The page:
Confusion over whether this weekend's gun show at NY fairgrounds is a "sensitive space"

(AP Photo/Philip Kamrass)

More than 800 exhibitors and vendors, along with thousands of attendees, are expected to throng the New York State Fairgrounds in Syracuse this weekend for a big gun show hosted by the New York State Arms Collectors Association, but there’s still a lot of confusion over whether or not the space where the show will take place is a gun-free zone off limits to concealed carry.


Last month, the Albany Times-Union reported that the fairgrounds is included in the expansive list of “sensitive spaces” where concealed carry is banned, though the new law doesn’t prohibit firearms from being offered for sale on the grounds of the state-owned property.

The State Fair, according to its rules of conduct, are only allowing law enforcement and peace officers, limiting the range under the state’s updated laws. It does not indicate that former law enforcement or military members are permitted to carry at the fair.
“The fair has a longstanding policy of banning guns on the fairgrounds, and this policy has not changed,” spokeswoman Jola Szubielski said in a statement Tuesday.
Visitors attending the gun show at the State Fair can bring firearms for the purposes of selling and trading as long as they are unloaded and in safe condition.

Here’s where it gets confusing. WSYR-TV in Syracuse reported earlier today that licensed concealed carry holders can lawfully carry at the gun show, despite the fact that fairgrounds is a “sensitive space.”

According to state officials, the Center of Progress Building where the show is held does not fall under the “sensitive spaces” category, meaning guns can still be carried during the duration of the show.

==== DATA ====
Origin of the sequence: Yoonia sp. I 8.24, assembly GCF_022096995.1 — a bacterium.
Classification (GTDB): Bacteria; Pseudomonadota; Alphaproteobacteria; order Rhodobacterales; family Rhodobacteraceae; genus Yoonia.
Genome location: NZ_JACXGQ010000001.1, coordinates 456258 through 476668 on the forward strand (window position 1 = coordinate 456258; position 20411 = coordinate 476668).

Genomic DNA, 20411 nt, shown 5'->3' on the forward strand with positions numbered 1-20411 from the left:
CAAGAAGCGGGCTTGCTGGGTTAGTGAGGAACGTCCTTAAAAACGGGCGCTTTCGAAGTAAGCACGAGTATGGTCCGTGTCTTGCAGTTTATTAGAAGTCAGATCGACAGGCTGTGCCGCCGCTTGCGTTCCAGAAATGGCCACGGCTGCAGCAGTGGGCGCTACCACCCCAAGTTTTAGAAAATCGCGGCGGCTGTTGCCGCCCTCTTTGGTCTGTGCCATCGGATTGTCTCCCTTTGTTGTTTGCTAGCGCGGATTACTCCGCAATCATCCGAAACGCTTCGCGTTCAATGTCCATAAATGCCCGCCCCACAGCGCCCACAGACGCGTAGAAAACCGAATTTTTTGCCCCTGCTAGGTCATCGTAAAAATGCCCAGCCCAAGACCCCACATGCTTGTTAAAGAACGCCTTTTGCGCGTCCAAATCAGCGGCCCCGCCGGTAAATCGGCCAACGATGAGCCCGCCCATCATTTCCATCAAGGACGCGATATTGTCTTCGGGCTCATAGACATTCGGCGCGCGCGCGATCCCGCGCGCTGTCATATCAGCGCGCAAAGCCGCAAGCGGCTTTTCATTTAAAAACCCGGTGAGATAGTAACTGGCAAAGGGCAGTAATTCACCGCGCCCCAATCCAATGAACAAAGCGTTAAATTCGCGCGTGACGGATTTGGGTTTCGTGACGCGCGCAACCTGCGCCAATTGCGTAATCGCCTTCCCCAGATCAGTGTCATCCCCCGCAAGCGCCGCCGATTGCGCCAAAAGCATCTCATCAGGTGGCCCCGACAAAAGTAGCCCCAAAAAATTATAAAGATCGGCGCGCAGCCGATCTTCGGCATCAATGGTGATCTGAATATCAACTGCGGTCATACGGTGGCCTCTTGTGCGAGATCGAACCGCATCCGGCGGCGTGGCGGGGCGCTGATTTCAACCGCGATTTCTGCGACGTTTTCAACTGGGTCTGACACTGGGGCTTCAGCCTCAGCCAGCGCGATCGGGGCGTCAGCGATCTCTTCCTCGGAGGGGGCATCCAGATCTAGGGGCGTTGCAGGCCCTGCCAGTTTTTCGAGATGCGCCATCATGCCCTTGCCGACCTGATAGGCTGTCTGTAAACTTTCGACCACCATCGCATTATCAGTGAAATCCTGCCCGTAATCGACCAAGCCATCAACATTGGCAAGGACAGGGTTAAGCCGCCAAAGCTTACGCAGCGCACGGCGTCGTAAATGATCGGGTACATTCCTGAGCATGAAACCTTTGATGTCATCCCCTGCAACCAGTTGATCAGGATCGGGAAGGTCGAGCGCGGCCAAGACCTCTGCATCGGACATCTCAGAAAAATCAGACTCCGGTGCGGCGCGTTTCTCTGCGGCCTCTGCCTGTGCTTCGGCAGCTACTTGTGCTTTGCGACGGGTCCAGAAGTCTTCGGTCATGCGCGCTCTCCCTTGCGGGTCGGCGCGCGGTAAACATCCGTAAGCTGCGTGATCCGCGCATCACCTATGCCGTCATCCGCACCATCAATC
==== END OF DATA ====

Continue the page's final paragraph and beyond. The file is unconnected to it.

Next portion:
The governor’s office issued the following statement Thursday:

“Governor Hochul led the fight to pass new laws that protect public safety and address gun violence. The new gun safety law allows gun shows to occur, and organizations hosting these events should work with property owners and vendors to ensure they can legally and safely proceed.”

We also reached out to the Onondaga County Sheriff’s Office which will be providing security at the show and operating a booth for the Pistol License Unit. The Sheriff’s Office says it hasn’t been notified of any additional changes that will impact the Gun Show.

If you’re attending you can still bring your legal guns including your concealed carry and any long guns you plan to sell at the show. Just like in years past, guns must be unloaded and checked at the entrance with law enforcement for the duration of your stay at the show unless you’re paid or hired security.


The WSYR-TV story doesn’t make any sense to me. If state officials say the building where the gun show is held doesn’t fall under the list of “sensitive spaces” where concealed carry is banned, then guns shouldn’t have to be unloaded and checked at the entrance with law enforcement. If, on the other hand, the fairgrounds is a sensitive space under NY law, then any concealed carry holder who sets foot on the property is committing a felony if they have their concealed handgun on them.

Is concealed carry allowed or banned at this weekend’s gun show at the New York State Fairgrounds? After reading multiple news stories with multiple sources I have no earthly idea. I suspect, however, that while unloaded firearms for display and sale may be permitted on the fairgrounds property, licensed concealed carry will not be.

How strictly that will be enforced by the Onondaga County Sheriff’s Office, especially given the confusion over the policy, remains to be seen. Frankly, though, the lack of clarity in the law is a feature and not a bug of the new legislation as far as gun control activists and anti-gun politicians are concerned. The more chaos and head-scratching the new laws sow among legal gun owners trying to exercise their right to bear arms, the more likely they are to decide its simply not worth the legal liability that comes from even inadvertently entering a “sensitive place.”


Given California’s push to ban gun shows on state property, including many county fairgrounds, I’m actually surprised New York Democrats didn’t slip a similar ban into the legislation they rushed into law a couple of months ago. That’s probably just around the corner, though, given the hostility towards the right to keep and bear arms displayed by the party in power in Albany. In the meantime, though, let’s just hope that the confusion over the current laws doesn’t lead to criminal charges this weekend for any concealed carry holder who’s been told by local media that the gun show at the state fairgrounds isn’t a gun-free zone.


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